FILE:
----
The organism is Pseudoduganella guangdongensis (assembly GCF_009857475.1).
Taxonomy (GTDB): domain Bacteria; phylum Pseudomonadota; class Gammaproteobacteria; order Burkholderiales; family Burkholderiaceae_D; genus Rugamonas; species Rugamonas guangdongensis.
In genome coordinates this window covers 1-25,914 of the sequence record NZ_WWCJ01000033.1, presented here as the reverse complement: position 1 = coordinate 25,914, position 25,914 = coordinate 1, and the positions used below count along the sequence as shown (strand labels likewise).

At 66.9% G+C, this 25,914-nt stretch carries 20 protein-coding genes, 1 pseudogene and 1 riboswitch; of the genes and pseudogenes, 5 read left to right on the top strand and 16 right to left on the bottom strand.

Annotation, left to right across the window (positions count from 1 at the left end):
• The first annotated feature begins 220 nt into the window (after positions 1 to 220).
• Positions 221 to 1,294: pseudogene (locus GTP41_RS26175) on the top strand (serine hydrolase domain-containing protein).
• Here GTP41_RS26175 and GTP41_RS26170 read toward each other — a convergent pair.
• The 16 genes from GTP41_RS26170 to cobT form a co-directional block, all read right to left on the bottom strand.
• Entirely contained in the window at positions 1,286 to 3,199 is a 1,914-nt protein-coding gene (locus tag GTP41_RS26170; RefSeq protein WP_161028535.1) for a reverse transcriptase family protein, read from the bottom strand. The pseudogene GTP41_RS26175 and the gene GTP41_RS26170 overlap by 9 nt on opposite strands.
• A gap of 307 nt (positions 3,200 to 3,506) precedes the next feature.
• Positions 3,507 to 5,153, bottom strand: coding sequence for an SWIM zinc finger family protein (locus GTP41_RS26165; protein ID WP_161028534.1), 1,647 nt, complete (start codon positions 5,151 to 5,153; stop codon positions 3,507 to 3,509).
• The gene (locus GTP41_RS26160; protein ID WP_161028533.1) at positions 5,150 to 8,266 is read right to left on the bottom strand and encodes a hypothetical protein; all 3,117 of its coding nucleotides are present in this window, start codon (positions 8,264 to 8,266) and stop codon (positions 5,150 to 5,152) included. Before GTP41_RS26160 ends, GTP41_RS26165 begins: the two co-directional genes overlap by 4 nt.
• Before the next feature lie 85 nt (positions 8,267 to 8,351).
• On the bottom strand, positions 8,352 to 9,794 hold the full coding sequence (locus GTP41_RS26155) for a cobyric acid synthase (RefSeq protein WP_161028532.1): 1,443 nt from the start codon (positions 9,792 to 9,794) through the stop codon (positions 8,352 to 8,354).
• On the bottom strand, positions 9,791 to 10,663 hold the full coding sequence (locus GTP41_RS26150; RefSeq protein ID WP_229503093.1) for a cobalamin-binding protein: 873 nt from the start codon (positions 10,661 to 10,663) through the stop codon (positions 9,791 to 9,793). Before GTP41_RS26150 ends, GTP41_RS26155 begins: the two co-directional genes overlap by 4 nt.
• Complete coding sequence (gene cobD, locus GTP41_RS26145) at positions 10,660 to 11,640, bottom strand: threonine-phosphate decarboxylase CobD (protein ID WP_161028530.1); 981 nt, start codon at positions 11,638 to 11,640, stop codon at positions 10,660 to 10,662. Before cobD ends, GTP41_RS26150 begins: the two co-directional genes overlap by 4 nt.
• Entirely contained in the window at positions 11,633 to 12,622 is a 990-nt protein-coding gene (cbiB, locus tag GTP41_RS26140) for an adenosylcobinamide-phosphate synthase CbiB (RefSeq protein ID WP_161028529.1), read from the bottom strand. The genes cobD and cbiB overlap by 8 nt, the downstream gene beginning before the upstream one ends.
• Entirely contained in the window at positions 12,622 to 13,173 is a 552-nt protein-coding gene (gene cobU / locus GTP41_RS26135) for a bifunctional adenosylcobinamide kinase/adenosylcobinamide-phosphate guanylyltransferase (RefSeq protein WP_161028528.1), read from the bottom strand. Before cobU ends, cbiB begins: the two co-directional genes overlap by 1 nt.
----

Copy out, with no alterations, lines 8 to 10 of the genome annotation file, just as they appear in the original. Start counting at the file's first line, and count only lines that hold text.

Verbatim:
• Here GTP41_RS26175 and GTP41_RS26170 read toward each other — a convergent pair.
• The 16 genes from GTP41_RS26170 to cobT form a co-directional block, all read right to left on the bottom strand.
• Entirely contained in the window at positions 1,286 to 3,199 is a 1,914-nt protein-coding gene (locus tag GTP41_RS26170; RefSeq protein WP_161028535.1) for a reverse transcriptase family protein, read from the bottom strand. The pseudogene GTP41_RS26175 and the gene GTP41_RS26170 overlap by 9 nt on opposite strands.